Not for nothing, but: Did you notice that he hasn’t left Florida or done a rally since announcing his candidacy?
I always assumed that Trump would sleep for 4 hours a night and live until he was 90. That he’d be like Castro. But maybe he’s slowing down, losing a step. If that happens—if he forgets how to dominate, or loses the will to log the miles, then maybe some other Republican can take control of the party from him.
2. Good Cops
This is good news:
Top House and Senate leaders will present law enforcement officers who defended the U.S. Capitol on Jan. 6, 2021, with Congressional Gold Medals on Tuesday . . .
To recognize the hundreds of officers who were at the Capitol on Jan. 6, the medals will be placed in four locations — at U.S. Capitol Police headquarters, the Metropolitan Police Department, the Capitol and the Smithsonian Institution.
Fun fact: The first person to be awarded the Congressional Gold Medal was George Washington.
I want to spend a minute on this award, though, to make sure we’re appreciating what the Capitol Police for the right reasons.
It isn’t just that they did their duty and exhibited bravery. It’s that they did so with a surfeit of professionalism. They not only protected the lives of the people who work in the Capitol—they protected the lives of the insurrectionists, too, by refusing to escalate the violence.
We see a lot of examples of law enforcement acting badly. What Eric Garner, George Floyd, and hundreds of other examples have in common is that too often, when law enforcement encounters someone they suspect of wrong-doing, that suspect ends up dead—because the cops are willing to go from issuing a verbal command to the use of deadly force in a heartbeat.
In many of these cases, the violence is initiated by law enforcement and the reason the citizen ends up dead is because the cops escalated a minor situation. Which is a basic lack of professionalism.
We need better, more professional cops precisely because they are entrusted (by us, the public) with such awesome power.
Anyway, on January 6 the Capitol Police would have been fully justified in gunning down insurrectionists. These people were trespassing, refusing to obey orders, making death threats against public officials, and assaulting police officers with deadly weapons.
But the Capitol Police declined—with only a single exception—to respond with deadly force. They managed to achieve their strategic objective—defending the lives of the people in the Capitol—while also preventing the violence from getting even worse. If you were one of the people banging around the Capitol on January 6, then you’re breathing today because the Capitol Police acted like professionals and didn’t try to be hard-ass, Look At Me, tough guys.
They achieved this outcome by putting their bodies on the line to absorb violence and abuse.
And that’s why we honor them. They didn’t just protect democracy. They did so in a manner that makes us proud and is an example to cops everywhere.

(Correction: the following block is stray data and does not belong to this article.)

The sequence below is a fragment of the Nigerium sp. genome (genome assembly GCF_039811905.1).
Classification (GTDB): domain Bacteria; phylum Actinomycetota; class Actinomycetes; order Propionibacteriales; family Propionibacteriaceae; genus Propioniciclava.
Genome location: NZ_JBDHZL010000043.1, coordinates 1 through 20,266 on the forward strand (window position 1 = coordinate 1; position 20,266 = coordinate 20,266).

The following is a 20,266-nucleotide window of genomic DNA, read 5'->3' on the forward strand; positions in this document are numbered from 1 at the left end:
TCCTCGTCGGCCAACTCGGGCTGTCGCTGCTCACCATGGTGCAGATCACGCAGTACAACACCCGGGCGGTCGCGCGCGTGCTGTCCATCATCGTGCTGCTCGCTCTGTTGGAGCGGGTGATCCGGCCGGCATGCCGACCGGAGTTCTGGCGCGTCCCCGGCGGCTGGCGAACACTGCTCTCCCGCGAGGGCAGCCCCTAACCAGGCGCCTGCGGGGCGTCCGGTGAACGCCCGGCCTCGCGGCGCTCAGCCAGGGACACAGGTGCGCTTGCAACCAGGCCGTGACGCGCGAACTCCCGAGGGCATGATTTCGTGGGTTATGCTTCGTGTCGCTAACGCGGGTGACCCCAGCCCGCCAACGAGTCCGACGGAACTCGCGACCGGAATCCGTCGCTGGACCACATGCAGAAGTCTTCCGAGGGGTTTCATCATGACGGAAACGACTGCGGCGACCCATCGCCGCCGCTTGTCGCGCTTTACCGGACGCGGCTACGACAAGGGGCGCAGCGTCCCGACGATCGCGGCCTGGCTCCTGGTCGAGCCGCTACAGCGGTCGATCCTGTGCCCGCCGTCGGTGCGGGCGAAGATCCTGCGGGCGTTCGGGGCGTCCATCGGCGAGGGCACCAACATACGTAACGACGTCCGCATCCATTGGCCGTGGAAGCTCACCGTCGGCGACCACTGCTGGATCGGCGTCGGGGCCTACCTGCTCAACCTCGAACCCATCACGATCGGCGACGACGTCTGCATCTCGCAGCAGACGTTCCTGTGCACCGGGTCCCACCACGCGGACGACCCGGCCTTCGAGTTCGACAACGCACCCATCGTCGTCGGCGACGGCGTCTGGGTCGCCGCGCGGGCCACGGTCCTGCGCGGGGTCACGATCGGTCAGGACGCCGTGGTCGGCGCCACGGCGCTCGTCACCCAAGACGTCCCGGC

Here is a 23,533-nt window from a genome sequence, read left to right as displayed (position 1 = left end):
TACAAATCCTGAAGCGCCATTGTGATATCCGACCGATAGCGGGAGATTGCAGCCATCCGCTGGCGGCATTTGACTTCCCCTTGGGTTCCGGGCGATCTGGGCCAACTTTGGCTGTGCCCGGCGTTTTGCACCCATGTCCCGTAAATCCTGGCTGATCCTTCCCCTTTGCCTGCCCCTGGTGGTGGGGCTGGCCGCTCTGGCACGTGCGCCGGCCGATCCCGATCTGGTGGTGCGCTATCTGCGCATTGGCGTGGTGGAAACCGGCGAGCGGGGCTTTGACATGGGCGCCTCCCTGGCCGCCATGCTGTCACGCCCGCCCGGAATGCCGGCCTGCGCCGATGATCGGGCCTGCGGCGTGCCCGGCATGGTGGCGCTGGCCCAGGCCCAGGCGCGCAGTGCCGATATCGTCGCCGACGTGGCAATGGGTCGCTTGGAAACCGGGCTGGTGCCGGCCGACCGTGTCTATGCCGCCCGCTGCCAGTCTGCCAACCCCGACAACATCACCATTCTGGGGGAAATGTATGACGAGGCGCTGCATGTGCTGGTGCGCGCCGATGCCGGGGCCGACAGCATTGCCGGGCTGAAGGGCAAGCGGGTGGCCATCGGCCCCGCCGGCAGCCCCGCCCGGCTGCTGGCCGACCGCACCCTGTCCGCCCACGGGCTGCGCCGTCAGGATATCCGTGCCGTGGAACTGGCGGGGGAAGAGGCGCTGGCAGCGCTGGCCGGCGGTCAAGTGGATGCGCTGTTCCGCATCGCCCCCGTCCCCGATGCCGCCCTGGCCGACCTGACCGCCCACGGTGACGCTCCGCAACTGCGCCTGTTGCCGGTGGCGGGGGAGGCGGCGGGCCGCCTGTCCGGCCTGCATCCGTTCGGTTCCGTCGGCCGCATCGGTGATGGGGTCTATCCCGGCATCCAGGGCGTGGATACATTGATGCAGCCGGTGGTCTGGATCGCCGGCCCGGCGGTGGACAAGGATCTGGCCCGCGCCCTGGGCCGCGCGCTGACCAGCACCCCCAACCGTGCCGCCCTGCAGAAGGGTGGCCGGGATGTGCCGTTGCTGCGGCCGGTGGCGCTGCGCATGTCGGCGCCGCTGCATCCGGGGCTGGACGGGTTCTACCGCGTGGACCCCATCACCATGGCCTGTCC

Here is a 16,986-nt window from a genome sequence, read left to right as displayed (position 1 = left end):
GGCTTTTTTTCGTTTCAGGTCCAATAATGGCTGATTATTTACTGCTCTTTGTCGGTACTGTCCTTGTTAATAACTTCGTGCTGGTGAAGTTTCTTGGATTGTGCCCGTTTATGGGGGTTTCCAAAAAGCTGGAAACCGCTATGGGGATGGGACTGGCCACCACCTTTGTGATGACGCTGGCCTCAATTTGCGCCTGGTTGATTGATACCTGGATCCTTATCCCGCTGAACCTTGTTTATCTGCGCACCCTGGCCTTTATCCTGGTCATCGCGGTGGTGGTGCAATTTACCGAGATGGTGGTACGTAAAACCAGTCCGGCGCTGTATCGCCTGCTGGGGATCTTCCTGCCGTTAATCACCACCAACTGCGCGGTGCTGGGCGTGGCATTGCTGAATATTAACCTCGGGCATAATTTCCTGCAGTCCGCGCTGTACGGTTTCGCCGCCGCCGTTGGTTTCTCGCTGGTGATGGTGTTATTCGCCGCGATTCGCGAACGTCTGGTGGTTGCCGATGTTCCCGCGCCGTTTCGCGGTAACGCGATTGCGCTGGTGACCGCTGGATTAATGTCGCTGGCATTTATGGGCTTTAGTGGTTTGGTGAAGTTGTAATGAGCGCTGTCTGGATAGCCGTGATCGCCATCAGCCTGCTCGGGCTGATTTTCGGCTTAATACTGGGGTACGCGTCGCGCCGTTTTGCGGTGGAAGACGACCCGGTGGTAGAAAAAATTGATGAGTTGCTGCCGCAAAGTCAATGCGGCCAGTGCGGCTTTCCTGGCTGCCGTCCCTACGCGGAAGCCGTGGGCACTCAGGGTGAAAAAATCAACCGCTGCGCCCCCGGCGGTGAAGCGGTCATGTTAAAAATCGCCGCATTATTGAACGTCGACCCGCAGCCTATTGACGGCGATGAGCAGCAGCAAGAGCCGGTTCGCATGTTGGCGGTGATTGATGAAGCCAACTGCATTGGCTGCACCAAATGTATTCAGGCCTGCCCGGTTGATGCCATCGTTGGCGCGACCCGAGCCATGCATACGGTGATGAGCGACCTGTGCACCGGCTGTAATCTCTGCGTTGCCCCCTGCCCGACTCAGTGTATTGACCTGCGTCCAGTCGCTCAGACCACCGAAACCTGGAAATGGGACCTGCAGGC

If you missed it: Charlie did an amazing interview with Michael Fanone at our first Bulwark Live event last month. You can listen to it here. It’s electric.
The Bulwark is a reader-supported publication. To receive new editions of The Triad and support our work, consider becoming a free or paid subscriber.
3. Texas and January 6
A typically engrossing Texas Monthly piece:
From inside the home, several German shepherds snarled and barked at the sound of strangers arriving on the doorstep. The house, on a quiet street of low-slung brick residences just outside the Panhandle town of Borger, was otherwise quiet. Its garage door had been left open, revealing an array of carpentry tools hung against the back wall. Nothing unusual distinguished the place, except that the windows were lined with black plastic garbage bags and one of the panes bore a two-word message scrawled in red and blue paint. It said: “Trump Won.”
The dogs became even more animated after the doorbell rang. Half a minute passed, then the door opened. Standing there, with a hand still on the knob, was a wiry man in his fifties, with close-cropped hair and a thatch of gray stubble on his chin. “Hi! How are you?” Tom Munn said. His smile—somewhat asymmetrical, owing to the absence of several front teeth—was nervous but genial.
That members of the news media had shown up on his doorstep was perhaps surprising only because it had been several months since his family had done anything to warrant interest. This was January 8, 2022. The case of USA v. Munn et al., one of roughly nine hundred to result from the attack on the U.S. Capitol 367 days earlier, was moving slowly through the federal courts. Though it seemed likely that prosecutors would offer a plea deal by which the Munns could avoid lengthy jail time, nothing had yet materialized. “Everyone’s kind of in a wait-and-see pattern,” Munn said. “I don’t know how the system works, anyway. It’s completely foreign to me.”
Read the whole thing. It’s always the ones you’d most expect.
The obvious answer is that he should be simultaneously posting on both platforms and trying to use his Twitter presence as leverage over Musk, since he can walk away to Truth—taking all of the engagement with him—whenever he wants.
(Yes, I am aware that he has contractual obligations to Truth Social. No, I do not believe that he is completely and totally bound by these for all time. The man tried to overthrow the U.S. government; a business contract isn’t going to constrain him.)